Though everyone wants to be happy, for most people the pursuit of happiness is a tantalizing and frustrating endeavor. Even in this most prosperous era in history, there seem to be more dissatisfied people than ever before—especially in the wealthy nations.
This insightful discussion of what constitutes the good life argues that our pervasive and gnawing sense of dissatisfaction is mainly self-inflicted. As long as our culture emphasizes individual needs and wants as the primary focus of life, says the author, we will never find happiness. He contrasts our culture’s obsession with the individual with the emphasis on community found in more traditional cultures, where levels of satisfaction appear to be much greater. He concludes that the good life results not from the private pursuit of happiness but from relationships that foster mutual enhancement and are built on a foundation of compassion for others and justice for all.
The key is compassion. Drawing on recent findings in evolutionary biology, as well as philosophy, comparative religion, and literature, the author convincingly shows that compassion is built into human nature. When we act upon this inherent moral instinct, by taking our neighbors’ interests to heart and viewing the world through the eyes of others, we are most likely to create a world of human flourishing. Only in this way can individuals find what they want most—to be happy.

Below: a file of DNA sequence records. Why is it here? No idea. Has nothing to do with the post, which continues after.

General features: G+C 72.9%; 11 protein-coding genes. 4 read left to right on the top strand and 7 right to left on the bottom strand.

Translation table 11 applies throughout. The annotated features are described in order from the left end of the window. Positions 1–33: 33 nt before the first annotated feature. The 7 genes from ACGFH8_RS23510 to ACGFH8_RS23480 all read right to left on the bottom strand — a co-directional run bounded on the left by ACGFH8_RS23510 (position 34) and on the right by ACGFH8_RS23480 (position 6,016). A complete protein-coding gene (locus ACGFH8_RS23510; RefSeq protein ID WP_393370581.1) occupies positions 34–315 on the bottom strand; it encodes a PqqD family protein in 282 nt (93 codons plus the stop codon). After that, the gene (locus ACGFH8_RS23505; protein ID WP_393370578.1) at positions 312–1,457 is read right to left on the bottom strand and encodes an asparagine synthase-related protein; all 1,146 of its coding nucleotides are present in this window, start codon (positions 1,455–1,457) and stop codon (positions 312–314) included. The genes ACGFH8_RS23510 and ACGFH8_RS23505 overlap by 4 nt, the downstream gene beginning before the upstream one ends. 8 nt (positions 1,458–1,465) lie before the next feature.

This book is both a meditation on the perennial questions of life and a practical guide for living a good life by becoming a good person. What are the implications of this? The author explains through many examples from marriage and raising children to how to face our mortality.
Paperback | $17.00
Published by Prometheus Books Jan 01, 2011| 239 Pages| 6 x 9| ISBN 9781616142551
“This is truly brilliant book—a wonderful mix of humanity, religious thought, science and positive psychology. This beautiful book is deep and revealing.” –Stephen G. Post, director of the Center for Medical Humanities, Compassionate Care, and Bioethics at Stony Brook University and a senior fellow in the Center for the Study of Law and Religion at Emory University
“This is not a New Age book. Nor is it a philosophical treatise. It is simply a handbook for those who wish to achieve peace and happiness in their lives.” –Manish Modi, Indian publisher and public speaker on Jainism
“For Dobrin, happiness is neither elusive nor is it a prize to be won by completing prescribed formulas or mastering twelve steps. It is rather an art to be cultivated over time and achieved through practice. Dobrin mines the traditions, East and West, to find the sources of happiness. But those sources, he concludes, are close at hand and accessible to all.” –Dr. Joseph Chuman, professor of human rights in the graduate school of Columbia University